Country Conditions: Treatment Of Evangelicals In Russia
Author: Alena Shautsova
Unfortunately, religious minorities are mostly targets of indiscreet human right violation in Russia. With the ban on Jehovah's Witnesses, Evangelicals in recent times have been the most targeted.
Freedom of religion is a right that accrues to everyone and should be exercised unrestrictedly. So long as a person's belief system is not detrimental to another person, then the believer should be allowed to practice without any form of disturbance. But this is not the case in Russia. By and large, the Russian government has gotten into the habit of stating the modus operandi for practicing faith. Dictating what is acceptable and what is not. What faith should be practiced freely and what faith shouldn't. This chaotic authoritarianism in matters of faith has led to the subjection of the religious faithful to various forms of ill-treatment.
What could be the cause for this act by the Russian government? Is religion a threat to societal order?
Early Evangelicals In Russia
Evangelicalism has been prominent in Russia since the 19th century. Needless to say that it is near impossible to authoritatively denote the originality of evangelicalism in Russia. But it is mostly agreed that like wood and matches, the originality of Russian evangelicalism goes hand-in-hand with foreign influences. While modern-day evangelicals in Russia have their movement deeply rooted in Russian culture, it can be traced to early foreign influences.
Notable amongst the early indigenous Russian evangelical movements are; the Molokans, the Stundists, the Baptists, the Pashkovites, and the Mennonite Brethren. Most of these, although bearing little traces of foreign influences, were fully Russian.
The Molokans who liked to call themselves "truly spiritual Christians," were separatists from the Doukhobor movement. They were meticulous in the study of the Bible and referred to it as containing the basis for salvation. Aside from studying the Bible, they believed it was necessary to put biblical truth into practice. The evangelical movement was fully Russian in origin.
Stundist is derived from the German word Stunde. Stunde refers to a special time of gathering to study the Bible. This was a pattern of living for Stundists whose gatherings were referred to as the "Gathering of Stunde." They were known to gather at a specific time to study the Bible, sing hymns, and pray. With no clear definition, this set of evangelicals were mostly inter-denominational believers seeking Bible truths. This practice of Stunde was pioneered by the German theologian Philipp Spener. Stundists were known for a complete reformation of character traits. They were known for being pious and devout, abstaining from alcohol, smoking, swearing, not offending others, and not taking oaths.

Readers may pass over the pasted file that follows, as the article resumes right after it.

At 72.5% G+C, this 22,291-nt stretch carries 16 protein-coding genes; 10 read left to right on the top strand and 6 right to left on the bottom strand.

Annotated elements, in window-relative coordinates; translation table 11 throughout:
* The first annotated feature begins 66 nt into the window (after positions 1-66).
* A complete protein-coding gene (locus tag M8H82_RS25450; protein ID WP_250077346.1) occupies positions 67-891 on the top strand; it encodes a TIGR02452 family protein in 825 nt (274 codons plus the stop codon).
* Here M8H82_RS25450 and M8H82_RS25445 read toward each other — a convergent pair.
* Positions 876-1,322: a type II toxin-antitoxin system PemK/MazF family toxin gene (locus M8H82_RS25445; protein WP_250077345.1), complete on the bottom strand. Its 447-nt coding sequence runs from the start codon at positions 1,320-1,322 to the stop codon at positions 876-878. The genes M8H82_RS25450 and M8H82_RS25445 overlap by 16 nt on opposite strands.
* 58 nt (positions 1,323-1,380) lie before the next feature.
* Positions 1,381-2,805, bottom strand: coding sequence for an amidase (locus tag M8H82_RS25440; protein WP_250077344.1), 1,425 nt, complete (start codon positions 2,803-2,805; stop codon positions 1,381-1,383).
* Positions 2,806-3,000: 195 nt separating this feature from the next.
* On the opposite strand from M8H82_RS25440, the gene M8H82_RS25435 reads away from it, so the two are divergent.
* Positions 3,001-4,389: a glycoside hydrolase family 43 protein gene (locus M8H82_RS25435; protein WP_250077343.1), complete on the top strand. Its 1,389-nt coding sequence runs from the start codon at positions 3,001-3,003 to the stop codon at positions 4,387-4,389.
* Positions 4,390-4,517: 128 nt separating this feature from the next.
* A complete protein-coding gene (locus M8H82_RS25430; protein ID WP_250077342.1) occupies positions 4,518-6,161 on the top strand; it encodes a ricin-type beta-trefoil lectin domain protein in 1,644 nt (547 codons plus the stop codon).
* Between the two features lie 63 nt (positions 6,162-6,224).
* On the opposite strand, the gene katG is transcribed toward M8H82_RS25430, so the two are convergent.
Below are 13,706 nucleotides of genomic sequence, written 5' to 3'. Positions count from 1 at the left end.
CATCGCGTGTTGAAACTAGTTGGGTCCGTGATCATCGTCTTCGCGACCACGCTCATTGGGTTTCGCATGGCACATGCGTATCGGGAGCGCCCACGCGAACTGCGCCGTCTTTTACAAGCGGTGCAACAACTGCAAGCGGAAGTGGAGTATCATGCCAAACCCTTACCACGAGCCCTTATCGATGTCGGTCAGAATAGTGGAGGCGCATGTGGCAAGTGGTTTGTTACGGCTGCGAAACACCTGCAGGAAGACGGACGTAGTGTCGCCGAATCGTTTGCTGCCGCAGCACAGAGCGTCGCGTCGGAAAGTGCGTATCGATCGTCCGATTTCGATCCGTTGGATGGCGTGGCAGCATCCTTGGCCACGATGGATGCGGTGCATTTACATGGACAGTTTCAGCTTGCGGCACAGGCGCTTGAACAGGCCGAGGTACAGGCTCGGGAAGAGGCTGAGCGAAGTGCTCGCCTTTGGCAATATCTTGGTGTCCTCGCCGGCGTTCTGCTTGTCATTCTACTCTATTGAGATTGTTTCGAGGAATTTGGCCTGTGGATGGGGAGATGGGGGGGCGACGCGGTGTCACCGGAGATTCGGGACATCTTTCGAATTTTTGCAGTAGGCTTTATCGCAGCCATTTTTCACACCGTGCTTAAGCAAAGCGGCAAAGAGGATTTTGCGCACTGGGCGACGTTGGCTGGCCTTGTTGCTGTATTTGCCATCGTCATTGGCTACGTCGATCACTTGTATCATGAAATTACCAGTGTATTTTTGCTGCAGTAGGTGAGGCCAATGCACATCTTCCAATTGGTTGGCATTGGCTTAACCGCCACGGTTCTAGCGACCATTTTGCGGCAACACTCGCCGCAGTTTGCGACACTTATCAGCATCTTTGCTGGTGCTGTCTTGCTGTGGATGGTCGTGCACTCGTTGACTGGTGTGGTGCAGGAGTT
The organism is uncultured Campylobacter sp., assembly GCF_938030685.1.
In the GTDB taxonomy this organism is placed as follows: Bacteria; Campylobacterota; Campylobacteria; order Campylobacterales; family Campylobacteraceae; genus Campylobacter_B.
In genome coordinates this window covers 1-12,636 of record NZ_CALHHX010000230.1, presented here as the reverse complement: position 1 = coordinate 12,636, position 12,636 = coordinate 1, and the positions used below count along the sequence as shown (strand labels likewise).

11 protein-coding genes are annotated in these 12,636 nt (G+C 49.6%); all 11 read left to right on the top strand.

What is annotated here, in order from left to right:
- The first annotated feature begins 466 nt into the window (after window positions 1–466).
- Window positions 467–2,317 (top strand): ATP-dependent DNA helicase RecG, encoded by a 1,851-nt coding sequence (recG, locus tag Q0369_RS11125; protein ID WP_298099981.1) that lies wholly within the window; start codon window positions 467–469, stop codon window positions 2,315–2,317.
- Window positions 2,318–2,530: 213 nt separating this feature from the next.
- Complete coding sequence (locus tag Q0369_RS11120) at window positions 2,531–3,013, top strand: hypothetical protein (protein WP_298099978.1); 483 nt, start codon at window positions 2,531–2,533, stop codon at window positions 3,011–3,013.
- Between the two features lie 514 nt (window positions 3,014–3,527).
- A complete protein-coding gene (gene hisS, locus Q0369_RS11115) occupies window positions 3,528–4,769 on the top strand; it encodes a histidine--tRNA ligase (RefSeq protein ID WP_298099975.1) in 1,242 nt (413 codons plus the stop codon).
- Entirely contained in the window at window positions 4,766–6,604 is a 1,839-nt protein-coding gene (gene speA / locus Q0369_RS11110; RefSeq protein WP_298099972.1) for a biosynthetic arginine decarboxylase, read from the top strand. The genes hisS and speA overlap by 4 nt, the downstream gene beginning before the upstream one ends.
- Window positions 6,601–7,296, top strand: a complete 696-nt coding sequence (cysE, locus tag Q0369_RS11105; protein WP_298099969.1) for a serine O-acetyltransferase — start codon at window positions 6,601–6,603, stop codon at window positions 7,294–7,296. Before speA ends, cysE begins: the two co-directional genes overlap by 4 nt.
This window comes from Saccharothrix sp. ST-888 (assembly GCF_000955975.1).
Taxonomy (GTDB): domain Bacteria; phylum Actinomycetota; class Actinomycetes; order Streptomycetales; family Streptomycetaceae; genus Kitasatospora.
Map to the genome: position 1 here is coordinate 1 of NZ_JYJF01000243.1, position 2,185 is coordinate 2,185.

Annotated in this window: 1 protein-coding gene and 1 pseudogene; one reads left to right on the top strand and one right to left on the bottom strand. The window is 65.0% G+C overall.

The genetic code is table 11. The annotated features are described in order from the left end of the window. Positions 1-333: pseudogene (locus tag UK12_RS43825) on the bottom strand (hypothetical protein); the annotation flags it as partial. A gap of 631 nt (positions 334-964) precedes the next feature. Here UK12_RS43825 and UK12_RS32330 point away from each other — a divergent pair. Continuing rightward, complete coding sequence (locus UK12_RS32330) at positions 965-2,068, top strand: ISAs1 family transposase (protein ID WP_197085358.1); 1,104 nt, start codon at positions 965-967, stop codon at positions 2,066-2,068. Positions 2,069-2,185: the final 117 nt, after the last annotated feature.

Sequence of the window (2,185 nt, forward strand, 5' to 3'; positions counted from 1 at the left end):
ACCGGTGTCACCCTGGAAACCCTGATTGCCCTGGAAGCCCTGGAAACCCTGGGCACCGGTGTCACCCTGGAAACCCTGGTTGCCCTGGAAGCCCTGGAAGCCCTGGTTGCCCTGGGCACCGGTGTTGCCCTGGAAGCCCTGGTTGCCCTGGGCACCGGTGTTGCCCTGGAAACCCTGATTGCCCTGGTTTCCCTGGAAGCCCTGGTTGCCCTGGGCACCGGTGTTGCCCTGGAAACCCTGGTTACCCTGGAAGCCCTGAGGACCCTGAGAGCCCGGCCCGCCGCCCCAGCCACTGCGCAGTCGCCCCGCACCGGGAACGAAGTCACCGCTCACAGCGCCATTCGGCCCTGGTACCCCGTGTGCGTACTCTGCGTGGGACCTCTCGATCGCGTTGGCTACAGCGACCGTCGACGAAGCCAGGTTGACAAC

The Russian Baptists known for their disciplinary strictness in doctrine were offshoots of the German Baptists. They were largely influenced by Johann Gerhard Oncken- the father of Continental Baptists. Baptists disagree with Stundists in matters of oath-taking and armed services. Baptists were more tolerant in the matter.
Pashkovites, earlier known as Radstockists we're products of the influential teachings of Lord Radstock. The preaching of Lord Radstock was prominent for penetrating the Russian high class. Early members of the Pashkovite evangelicals were well-known Russian aristocrats. Pashkovites, aside from preaching the recognition of one's sins before Christ and faith in Him, were known for their great works of charity. The aristocrats, not minding their social status, were known for preaching the message of salvation in public places.
A resultant effect of the evangelical awakening among German colonists was the Mennonite Brethren. They had a significant influence on the early Russian evangelical movements. The led lives are characterized by simplicity of life, avoidance of luxuries, and adherence to strict moral principles.
Treatments Of Evangelicals In Russia
Reportedly in 2018, a great part of the human rights violations against religious minorities in Russia was aimed at evangelicals. Sometime in 2019, a worship service of Baptist was interrupted by authorities and the 71-year-old pastor was charged with illegal missionary activity.
These acts are mostly perpetrated based on the Yarovaya laws. Although originally called an "anti-terrorism law," this law is seen as a direct attack on religion in Russia. The law deprives non-Orthodox Christians of preaching their faith or engaging in missionary activities and evangelism. As a rule, religious associations are not to share information about their beliefs amongst non-participatory members or aim to preach to convert. Unless they are authorized members of registered groups, no one is allowed to engage in missionary activities or works of evangelism.
The discussion of faith in public places is also discouraged. In January 2019 two members of the Baptist movement were punished for discussing their feet at a bus stop. The punishment according to law for violators is 5,000 rubles for individuals and 50,000 rubles for organizations. The Russian government views the proselytizing of faith as bearing terrorist and extremist tendencies that could be injurious to the State.